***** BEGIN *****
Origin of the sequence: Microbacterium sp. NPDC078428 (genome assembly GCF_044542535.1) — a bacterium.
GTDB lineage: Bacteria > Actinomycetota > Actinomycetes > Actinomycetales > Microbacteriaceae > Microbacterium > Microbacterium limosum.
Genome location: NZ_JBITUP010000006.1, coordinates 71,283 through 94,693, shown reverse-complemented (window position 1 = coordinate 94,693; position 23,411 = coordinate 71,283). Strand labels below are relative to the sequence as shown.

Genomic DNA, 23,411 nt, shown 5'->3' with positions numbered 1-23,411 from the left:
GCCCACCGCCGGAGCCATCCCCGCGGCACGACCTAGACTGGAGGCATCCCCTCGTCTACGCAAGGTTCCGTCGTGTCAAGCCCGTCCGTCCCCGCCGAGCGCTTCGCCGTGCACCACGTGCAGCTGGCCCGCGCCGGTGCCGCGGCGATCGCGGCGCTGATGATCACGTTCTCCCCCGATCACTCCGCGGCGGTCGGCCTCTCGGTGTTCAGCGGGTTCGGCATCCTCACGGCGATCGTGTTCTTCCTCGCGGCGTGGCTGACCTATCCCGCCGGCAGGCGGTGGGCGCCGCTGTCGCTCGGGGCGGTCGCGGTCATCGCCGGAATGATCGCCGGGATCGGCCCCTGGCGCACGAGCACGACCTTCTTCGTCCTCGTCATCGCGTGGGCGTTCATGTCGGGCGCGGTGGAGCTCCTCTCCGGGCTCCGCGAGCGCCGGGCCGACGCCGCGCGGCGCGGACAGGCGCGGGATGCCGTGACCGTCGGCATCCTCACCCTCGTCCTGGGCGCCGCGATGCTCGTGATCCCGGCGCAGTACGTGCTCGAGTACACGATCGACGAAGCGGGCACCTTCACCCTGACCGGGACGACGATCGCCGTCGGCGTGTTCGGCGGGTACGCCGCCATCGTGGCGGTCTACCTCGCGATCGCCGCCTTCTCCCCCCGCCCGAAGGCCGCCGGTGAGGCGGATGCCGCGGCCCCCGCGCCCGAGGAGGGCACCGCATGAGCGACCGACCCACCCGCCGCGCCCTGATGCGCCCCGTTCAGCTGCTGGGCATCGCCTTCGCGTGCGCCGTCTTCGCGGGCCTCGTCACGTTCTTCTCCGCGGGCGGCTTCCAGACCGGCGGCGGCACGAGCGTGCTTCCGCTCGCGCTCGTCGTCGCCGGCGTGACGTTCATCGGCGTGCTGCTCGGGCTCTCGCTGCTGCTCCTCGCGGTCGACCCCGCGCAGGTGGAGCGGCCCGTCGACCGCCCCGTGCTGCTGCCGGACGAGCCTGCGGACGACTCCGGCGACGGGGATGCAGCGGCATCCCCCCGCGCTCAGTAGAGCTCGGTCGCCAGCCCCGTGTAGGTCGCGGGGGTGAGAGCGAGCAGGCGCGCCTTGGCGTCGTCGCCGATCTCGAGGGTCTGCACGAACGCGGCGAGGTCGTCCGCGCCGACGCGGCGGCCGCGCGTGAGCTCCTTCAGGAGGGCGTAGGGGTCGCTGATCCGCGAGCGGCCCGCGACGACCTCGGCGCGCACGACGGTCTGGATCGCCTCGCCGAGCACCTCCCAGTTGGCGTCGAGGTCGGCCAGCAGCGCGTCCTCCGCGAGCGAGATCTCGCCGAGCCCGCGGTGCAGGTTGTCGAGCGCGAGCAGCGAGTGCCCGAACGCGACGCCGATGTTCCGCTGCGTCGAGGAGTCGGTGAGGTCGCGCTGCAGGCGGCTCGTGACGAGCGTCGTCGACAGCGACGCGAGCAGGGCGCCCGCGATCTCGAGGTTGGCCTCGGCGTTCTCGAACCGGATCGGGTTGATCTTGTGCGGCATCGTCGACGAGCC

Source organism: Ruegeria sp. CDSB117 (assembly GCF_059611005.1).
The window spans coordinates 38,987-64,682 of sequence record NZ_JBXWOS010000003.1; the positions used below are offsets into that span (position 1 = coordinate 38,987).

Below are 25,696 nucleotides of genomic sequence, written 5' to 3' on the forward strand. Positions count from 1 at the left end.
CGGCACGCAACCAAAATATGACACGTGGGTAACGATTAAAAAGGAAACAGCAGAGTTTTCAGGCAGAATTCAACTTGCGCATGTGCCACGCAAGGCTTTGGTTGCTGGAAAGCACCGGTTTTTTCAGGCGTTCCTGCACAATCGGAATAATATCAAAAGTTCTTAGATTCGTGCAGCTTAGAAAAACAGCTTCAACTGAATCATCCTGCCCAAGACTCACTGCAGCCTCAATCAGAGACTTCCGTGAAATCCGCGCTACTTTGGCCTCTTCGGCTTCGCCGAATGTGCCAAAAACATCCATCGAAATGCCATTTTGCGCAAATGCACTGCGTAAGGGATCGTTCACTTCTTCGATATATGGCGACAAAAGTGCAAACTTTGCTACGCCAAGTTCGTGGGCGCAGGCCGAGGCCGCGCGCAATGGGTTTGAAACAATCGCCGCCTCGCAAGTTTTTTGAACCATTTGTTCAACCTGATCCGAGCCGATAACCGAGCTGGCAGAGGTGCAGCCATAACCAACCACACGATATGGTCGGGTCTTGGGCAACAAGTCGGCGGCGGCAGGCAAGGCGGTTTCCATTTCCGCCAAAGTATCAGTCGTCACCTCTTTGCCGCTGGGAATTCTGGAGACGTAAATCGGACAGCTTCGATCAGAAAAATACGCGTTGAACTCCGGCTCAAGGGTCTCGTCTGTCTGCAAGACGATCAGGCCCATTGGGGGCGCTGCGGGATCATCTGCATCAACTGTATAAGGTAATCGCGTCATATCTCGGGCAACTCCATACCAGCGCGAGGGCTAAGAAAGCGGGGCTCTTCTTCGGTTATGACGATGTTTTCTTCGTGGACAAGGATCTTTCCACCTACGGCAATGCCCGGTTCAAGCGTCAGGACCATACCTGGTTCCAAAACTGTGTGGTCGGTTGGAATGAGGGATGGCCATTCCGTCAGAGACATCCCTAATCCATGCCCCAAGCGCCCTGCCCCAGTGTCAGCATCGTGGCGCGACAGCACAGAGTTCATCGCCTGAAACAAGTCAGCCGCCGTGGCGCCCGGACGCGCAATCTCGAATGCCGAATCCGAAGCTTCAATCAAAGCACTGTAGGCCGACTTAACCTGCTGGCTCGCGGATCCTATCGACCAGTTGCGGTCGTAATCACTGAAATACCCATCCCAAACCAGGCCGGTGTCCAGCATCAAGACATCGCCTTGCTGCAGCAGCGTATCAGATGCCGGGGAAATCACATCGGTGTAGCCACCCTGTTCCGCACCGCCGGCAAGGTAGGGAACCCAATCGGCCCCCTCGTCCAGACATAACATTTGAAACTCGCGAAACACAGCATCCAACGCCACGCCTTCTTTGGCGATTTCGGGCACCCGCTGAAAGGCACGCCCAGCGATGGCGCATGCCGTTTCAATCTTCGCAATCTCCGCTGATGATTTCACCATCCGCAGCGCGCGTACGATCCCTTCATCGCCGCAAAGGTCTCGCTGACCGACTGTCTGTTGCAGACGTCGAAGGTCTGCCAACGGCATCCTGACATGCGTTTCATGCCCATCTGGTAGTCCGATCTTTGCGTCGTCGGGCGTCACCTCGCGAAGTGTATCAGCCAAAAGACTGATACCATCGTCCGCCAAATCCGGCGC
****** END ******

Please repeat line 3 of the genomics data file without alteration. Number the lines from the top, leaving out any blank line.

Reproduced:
Genome location: NZ_JBITUP010000006.1, coordinates 71,283 through 94,693, shown reverse-complemented (window position 1 = coordinate 94,693; position 23,411 = coordinate 71,283). Strand labels below are relative to the sequence as shown.